GoPro Inc., known for its rugged camcorder for outdoor adventurers, has unveiled a compact drone designed to record people’s treks from above.
The Karma enters the burgeoning market for consumer drones as one of the first models to be more than a toy, but the quadcopter is coming out a time when several cities and businesses are restricting such aircraft from their skies.
Where it is allowed, the $799 Karma, carrying a separately sold GoPro, is sure to produce majestic images, with dramatic shots lending interest to even the dullest of objects. The foldable drone comes with a grip and backpack, both of which serve as mounts.
“It’s so much more than a drone — it’s Hollywood-caliber stabilization in a backpack you can wear during any activity,” Chief Executive Nick Woodman said Monday during a media event inside an opaque tent assembled on the Squaw Valley Ski Resort’s parking lot.
Financial analysts expect GoPro to sell about 100,000 drones this year and generate more than $50 million from the sales. That might be small for a company that generates $1.5 billion in annual revenue from its virtual monopoly of the action camera industry. But it could restore the company to profitability after bungled product rollouts over the last year, including an overpriced GoPro model that confused consumers and a delay in the Karma launch.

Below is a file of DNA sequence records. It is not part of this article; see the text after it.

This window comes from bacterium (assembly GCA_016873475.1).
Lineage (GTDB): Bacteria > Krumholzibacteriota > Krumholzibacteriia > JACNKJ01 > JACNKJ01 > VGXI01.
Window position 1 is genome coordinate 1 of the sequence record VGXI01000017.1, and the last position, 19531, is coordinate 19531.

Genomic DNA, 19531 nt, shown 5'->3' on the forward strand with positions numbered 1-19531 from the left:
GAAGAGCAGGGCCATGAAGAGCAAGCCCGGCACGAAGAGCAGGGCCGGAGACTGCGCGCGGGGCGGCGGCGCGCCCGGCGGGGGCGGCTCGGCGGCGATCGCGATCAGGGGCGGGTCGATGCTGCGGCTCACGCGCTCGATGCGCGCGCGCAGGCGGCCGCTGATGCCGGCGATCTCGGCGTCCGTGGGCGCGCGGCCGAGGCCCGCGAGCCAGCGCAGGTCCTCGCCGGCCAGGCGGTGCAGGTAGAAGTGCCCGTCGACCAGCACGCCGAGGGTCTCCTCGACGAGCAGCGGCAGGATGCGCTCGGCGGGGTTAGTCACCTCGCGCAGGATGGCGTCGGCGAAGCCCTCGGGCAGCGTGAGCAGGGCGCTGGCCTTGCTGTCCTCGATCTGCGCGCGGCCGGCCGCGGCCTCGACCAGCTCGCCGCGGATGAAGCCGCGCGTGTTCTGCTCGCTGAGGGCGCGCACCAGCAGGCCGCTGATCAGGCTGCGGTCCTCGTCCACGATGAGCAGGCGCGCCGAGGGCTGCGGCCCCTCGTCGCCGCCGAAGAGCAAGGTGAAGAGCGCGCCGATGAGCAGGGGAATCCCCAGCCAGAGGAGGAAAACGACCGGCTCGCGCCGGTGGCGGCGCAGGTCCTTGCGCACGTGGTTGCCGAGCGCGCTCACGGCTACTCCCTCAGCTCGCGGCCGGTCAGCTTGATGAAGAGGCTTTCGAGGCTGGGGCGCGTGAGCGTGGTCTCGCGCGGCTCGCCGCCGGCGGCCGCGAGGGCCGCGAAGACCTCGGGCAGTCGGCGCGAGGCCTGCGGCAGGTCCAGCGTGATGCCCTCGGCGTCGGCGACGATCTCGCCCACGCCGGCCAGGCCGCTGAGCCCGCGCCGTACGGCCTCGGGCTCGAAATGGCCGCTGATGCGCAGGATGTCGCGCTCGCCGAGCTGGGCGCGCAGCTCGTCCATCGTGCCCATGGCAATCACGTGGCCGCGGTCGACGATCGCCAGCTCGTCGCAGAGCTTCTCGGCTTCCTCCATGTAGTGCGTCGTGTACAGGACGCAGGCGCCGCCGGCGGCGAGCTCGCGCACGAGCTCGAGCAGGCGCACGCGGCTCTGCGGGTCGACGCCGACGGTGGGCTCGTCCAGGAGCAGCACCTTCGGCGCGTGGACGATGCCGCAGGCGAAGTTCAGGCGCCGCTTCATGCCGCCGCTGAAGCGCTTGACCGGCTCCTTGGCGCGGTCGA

“As long as it costs over $1,000 to buy one of these things, the market is going to be a niche,” said Jan Dawson, chief analyst of Jackdaw Research. “But because they’ve also focused on ease of flying and other related features, it’s also a good fit for someone with no experience flying drones.”
A strong reception from critics and analysts could go a long way in repairing the company’s image with consumers and investors.
Shares of GoPro rose about 2.3% Monday to…